How does disk performance really affect VMs? Part II

So I left off last time with simple benchmark results having moved my test VM around from one type of storage to the next.  If you haven’t read that article, here is a link for you to catch up on.  As you may recall we just wrapped up measuring throughput on the various storage types (two SSDs, an eight-disk RAID10 array, and a five-disk RAID5 array).  Now, we’ll be measuring the IOPS (I/O Operations Per Second) that these storage types are capable of.

If you read up on storage solutions, you’ll find that many people don’t think that IOPS matter.  In fact, one of the most popular hits when searching is an article titled, “Why IOPS don’t matter“.  While I can agree with some of what the article says, I cannot agree with it wholly.  Their claim is that IOPS as a whole are irrelevant as benchmark profiles will test high for some systems and low for others.  This is true.  They also make mention that the average block size for IOPS benchmarks is less than 10KB while a very low percentage of files on production disks are that small.  Agreed.  It states that you should “run the application on the system” and not benchmarks on the system – eh, this is where I start to disagree.  The article goes down the path of recommending that you measure application metrics rather than storage metrics.  Evaluate the application as a whole and not just the storage systems ability to churn benchmark numbers out.

The thing is, if the system is incapable of churning out 10,000 IOPS then it’ll never be able to support a database with 500 concurrent sessions pulling 20 transactions a second.  A queue will build, latency will go up, and the application will drag.  Now, a system with 500 sessions making 20 transactions a second is a pretty busy system, but if you didn’t run a benchmark and be able to meet that minimum, who cares about measuring the application?  And further, how could you measure the application performance without already purchasing a back-end storage solution and then if it were to fall short, what are you to do at that point?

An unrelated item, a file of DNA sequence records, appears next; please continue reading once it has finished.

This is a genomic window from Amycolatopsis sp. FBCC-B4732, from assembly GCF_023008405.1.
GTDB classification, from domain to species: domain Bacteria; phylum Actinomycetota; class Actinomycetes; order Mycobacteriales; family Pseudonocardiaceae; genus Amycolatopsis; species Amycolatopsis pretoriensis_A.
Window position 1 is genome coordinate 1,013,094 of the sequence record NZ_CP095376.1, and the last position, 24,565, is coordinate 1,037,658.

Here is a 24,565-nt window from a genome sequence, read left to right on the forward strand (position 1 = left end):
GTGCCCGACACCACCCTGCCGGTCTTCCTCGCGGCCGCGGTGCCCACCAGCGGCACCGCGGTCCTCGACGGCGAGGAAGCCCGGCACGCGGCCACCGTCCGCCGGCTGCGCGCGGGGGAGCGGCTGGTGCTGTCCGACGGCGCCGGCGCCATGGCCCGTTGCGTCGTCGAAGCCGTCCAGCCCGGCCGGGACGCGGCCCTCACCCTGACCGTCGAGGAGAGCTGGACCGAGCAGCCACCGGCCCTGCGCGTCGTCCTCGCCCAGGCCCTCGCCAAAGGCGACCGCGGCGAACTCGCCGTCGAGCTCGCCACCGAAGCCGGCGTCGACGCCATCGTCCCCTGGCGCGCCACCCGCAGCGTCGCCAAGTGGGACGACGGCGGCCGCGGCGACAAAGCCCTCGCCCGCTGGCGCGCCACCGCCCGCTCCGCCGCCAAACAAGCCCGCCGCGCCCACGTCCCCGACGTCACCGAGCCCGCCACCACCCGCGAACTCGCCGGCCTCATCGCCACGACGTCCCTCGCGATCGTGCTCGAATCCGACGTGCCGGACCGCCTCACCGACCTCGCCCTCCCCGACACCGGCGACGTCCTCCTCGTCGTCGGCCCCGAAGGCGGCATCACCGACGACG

So anyway, I believe that measuring your basic performance attributes with synthetic benchmarks is the only way to ballpark a solution.  Sure, in some cases, IOPS don’t matter – sometimes throughput is key, or sometimes latency, etc.  We’ve already got throughput figures, so here come the IOPS.

To perform this test in a VM can be tricky.  Not all benchmark utilities allow testing against a virtual hard disk.  So, to avoid any issues, I’ve found a PowerShell script that will test and output figures.  For details on the script, follow this link.  For testing IOPS you’ll want to make sure you specify Get-SmallIO in the command, otherwise the block size in the test will be large and you’ll be testing throughput.

First up is the Crucial MX100 256GB aka “SSD1”:SSD1 IOPSAbove you’ll see a healthy 44,000 IOPS which is nice.  But, you might have noticed that a Crucial MX100 256GB SSD is supposed to be capable of 85,000 IOPS.  Looking closer you’ll see that the SizeIOKBytes shows as “8” so we can see that this script is running 8KB block tests but most IOPS ratings are in reference to 4KB blocks.  If we edit the script to use 4KB blocks, let’s see what happens:

SSD1 IOPS 4KThat’s more like it – 83,000 IOPS at its lowest.  That is more in line with what we’d expect to see of a Crucial MX100 256GB.  Next is the Samsung 850 Evo 250GB, aka “SSD2”: